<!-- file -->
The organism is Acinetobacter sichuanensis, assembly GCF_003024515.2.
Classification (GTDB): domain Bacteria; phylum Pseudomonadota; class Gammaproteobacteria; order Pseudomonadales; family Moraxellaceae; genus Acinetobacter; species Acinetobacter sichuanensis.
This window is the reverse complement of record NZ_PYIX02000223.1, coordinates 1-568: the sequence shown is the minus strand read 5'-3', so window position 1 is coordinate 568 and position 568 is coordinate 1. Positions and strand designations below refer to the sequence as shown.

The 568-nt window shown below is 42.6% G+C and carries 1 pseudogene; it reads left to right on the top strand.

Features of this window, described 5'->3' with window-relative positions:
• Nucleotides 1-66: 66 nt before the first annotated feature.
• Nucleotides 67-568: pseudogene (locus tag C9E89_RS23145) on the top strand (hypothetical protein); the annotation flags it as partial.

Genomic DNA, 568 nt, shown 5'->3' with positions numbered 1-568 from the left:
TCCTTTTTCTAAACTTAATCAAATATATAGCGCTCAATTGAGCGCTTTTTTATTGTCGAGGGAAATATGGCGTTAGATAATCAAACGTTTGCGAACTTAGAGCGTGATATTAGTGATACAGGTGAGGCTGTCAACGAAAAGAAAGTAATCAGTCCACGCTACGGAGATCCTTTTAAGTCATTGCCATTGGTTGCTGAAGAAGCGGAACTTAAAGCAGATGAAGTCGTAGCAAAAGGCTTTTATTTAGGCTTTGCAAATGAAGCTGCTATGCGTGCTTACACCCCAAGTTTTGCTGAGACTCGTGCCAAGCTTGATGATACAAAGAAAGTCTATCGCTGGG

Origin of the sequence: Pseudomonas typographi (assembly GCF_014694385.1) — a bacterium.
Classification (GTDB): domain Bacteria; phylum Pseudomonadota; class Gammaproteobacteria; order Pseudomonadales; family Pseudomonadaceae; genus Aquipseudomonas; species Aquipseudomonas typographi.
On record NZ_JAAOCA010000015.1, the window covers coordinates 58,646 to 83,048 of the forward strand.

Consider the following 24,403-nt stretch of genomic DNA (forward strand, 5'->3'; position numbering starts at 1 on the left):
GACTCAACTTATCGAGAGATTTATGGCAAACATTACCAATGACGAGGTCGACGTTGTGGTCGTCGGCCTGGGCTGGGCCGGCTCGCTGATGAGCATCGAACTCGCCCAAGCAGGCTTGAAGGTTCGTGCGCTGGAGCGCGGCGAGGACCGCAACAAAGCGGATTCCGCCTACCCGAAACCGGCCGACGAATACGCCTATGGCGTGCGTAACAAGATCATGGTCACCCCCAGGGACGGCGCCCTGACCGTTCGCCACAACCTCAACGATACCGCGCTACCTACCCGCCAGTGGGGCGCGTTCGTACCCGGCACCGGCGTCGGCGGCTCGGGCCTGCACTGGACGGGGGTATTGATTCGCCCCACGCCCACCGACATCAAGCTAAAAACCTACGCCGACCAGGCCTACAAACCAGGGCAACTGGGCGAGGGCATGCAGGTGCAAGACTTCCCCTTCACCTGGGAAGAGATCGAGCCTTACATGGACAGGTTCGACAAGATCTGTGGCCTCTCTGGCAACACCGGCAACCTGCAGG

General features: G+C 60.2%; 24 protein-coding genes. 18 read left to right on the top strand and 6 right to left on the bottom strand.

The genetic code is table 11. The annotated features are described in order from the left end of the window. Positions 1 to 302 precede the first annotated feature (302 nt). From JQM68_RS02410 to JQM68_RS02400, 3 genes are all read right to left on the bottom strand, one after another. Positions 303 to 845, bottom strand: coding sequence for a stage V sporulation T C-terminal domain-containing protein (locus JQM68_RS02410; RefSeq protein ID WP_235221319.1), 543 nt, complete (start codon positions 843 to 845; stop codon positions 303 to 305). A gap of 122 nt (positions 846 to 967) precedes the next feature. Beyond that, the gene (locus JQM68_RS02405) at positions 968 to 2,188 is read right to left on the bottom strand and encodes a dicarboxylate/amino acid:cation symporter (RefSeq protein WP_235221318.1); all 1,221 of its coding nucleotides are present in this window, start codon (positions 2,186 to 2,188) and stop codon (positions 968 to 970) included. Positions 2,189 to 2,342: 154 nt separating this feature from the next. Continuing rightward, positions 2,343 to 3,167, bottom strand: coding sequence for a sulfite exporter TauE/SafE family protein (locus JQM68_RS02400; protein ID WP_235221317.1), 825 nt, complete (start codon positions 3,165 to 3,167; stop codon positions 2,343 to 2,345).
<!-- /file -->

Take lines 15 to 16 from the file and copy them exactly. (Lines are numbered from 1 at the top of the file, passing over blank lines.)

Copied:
General features: G+C 60.2%; 24 protein-coding genes. 18 read left to right on the top strand and 6 right to left on the bottom strand.

The genetic code is table 11. The annotated features are described in order from the left end of the window. Positions 1 to 302 precede the first annotated feature (302 nt). From JQM68_RS02410 to JQM68_RS02400, 3 genes are all read right to left on the bottom strand, one after another. Positions 303 to 845, bottom strand: coding sequence for a stage V sporulation T C-terminal domain-containing protein (locus JQM68_RS02410; RefSeq protein ID WP_235221319.1), 543 nt, complete (start codon positions 843 to 845; stop codon positions 303 to 305). A gap of 122 nt (positions 846 to 967) precedes the next feature. Beyond that, the gene (locus JQM68_RS02405) at positions 968 to 2,188 is read right to left on the bottom strand and encodes a dicarboxylate/amino acid:cation symporter (RefSeq protein WP_235221318.1); all 1,221 of its coding nucleotides are present in this window, start codon (positions 2,186 to 2,188) and stop codon (positions 968 to 970) included. Positions 2,189 to 2,342: 154 nt separating this feature from the next. Continuing rightward, positions 2,343 to 3,167, bottom strand: coding sequence for a sulfite exporter TauE/SafE family protein (locus JQM68_RS02400; protein ID WP_235221317.1), 825 nt, complete (start codon positions 3,165 to 3,167; stop codon positions 2,343 to 2,345).